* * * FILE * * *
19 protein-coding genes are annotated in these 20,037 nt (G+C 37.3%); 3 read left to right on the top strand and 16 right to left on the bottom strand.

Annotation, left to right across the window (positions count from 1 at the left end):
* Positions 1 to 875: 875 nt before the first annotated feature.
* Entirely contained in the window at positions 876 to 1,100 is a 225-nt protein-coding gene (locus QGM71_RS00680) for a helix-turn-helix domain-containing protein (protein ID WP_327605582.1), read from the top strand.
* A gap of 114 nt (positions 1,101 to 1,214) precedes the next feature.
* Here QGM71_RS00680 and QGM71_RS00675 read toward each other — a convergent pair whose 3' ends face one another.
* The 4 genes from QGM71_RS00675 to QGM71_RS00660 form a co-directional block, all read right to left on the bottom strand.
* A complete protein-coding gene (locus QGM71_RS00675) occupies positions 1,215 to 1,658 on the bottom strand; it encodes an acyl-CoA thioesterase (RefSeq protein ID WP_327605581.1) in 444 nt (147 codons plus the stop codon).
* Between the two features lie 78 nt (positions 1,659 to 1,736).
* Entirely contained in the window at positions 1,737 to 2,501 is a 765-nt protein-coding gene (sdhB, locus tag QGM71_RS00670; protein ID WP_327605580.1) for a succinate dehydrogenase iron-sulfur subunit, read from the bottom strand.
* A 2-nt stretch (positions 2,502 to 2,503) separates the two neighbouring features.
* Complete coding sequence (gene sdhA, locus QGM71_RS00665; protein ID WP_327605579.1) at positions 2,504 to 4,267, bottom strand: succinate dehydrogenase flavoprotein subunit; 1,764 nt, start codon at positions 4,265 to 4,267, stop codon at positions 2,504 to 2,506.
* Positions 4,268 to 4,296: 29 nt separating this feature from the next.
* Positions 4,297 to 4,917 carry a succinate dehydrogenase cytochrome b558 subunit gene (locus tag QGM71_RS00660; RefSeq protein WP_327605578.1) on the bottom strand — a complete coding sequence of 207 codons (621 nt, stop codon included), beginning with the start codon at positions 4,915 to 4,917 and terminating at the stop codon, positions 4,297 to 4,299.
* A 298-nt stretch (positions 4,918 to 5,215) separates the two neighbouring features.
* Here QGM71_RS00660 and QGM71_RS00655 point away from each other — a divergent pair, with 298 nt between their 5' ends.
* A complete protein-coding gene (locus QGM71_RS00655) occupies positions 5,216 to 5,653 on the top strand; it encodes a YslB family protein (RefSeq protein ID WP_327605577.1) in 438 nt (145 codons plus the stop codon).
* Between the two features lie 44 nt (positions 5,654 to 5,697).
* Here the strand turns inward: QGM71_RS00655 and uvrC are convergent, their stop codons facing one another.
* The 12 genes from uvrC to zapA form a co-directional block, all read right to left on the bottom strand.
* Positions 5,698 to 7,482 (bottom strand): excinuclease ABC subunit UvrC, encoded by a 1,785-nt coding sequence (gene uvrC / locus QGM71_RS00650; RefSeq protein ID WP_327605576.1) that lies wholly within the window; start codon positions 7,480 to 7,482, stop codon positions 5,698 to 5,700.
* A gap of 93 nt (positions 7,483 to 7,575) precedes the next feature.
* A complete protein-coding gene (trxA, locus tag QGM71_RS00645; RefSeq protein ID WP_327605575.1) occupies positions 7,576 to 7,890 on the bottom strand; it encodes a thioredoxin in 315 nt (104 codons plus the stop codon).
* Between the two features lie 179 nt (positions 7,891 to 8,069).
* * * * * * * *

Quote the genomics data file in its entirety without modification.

19 protein-coding genes are annotated in these 20,037 nt (G+C 37.3%); 3 read left to right on the top strand and 16 right to left on the bottom strand.

Annotation, left to right across the window (positions count from 1 at the left end):
* Positions 1 to 875: 875 nt before the first annotated feature.
* Entirely contained in the window at positions 876 to 1,100 is a 225-nt protein-coding gene (locus QGM71_RS00680) for a helix-turn-helix domain-containing protein (protein ID WP_327605582.1), read from the top strand.
* A gap of 114 nt (positions 1,101 to 1,214) precedes the next feature.
* Here QGM71_RS00680 and QGM71_RS00675 read toward each other — a convergent pair whose 3' ends face one another.
* The 4 genes from QGM71_RS00675 to QGM71_RS00660 form a co-directional block, all read right to left on the bottom strand.
* A complete protein-coding gene (locus QGM71_RS00675) occupies positions 1,215 to 1,658 on the bottom strand; it encodes an acyl-CoA thioesterase (RefSeq protein ID WP_327605581.1) in 444 nt (147 codons plus the stop codon).
* Between the two features lie 78 nt (positions 1,659 to 1,736).
* Entirely contained in the window at positions 1,737 to 2,501 is a 765-nt protein-coding gene (sdhB, locus tag QGM71_RS00670; protein ID WP_327605580.1) for a succinate dehydrogenase iron-sulfur subunit, read from the bottom strand.
* A 2-nt stretch (positions 2,502 to 2,503) separates the two neighbouring features.
* Complete coding sequence (gene sdhA, locus QGM71_RS00665; protein ID WP_327605579.1) at positions 2,504 to 4,267, bottom strand: succinate dehydrogenase flavoprotein subunit; 1,764 nt, start codon at positions 4,265 to 4,267, stop codon at positions 2,504 to 2,506.
* Positions 4,268 to 4,296: 29 nt separating this feature from the next.
* Positions 4,297 to 4,917 carry a succinate dehydrogenase cytochrome b558 subunit gene (locus tag QGM71_RS00660; RefSeq protein WP_327605578.1) on the bottom strand — a complete coding sequence of 207 codons (621 nt, stop codon included), beginning with the start codon at positions 4,915 to 4,917 and terminating at the stop codon, positions 4,297 to 4,299.
* A 298-nt stretch (positions 4,918 to 5,215) separates the two neighbouring features.
* Here QGM71_RS00660 and QGM71_RS00655 point away from each other — a divergent pair, with 298 nt between their 5' ends.
* A complete protein-coding gene (locus QGM71_RS00655) occupies positions 5,216 to 5,653 on the top strand; it encodes a YslB family protein (RefSeq protein ID WP_327605577.1) in 438 nt (145 codons plus the stop codon).
* Between the two features lie 44 nt (positions 5,654 to 5,697).
* Here the strand turns inward: QGM71_RS00655 and uvrC are convergent, their stop codons facing one another.
* The 12 genes from uvrC to zapA form a co-directional block, all read right to left on the bottom strand.
* Positions 5,698 to 7,482 (bottom strand): excinuclease ABC subunit UvrC, encoded by a 1,785-nt coding sequence (gene uvrC / locus QGM71_RS00650; RefSeq protein ID WP_327605576.1) that lies wholly within the window; start codon positions 7,480 to 7,482, stop codon positions 5,698 to 5,700.
* A gap of 93 nt (positions 7,483 to 7,575) precedes the next feature.
* A complete protein-coding gene (trxA, locus tag QGM71_RS00645; RefSeq protein ID WP_327605575.1) occupies positions 7,576 to 7,890 on the bottom strand; it encodes a thioredoxin in 315 nt (104 codons plus the stop codon).
* Between the two features lie 179 nt (positions 7,891 to 8,069).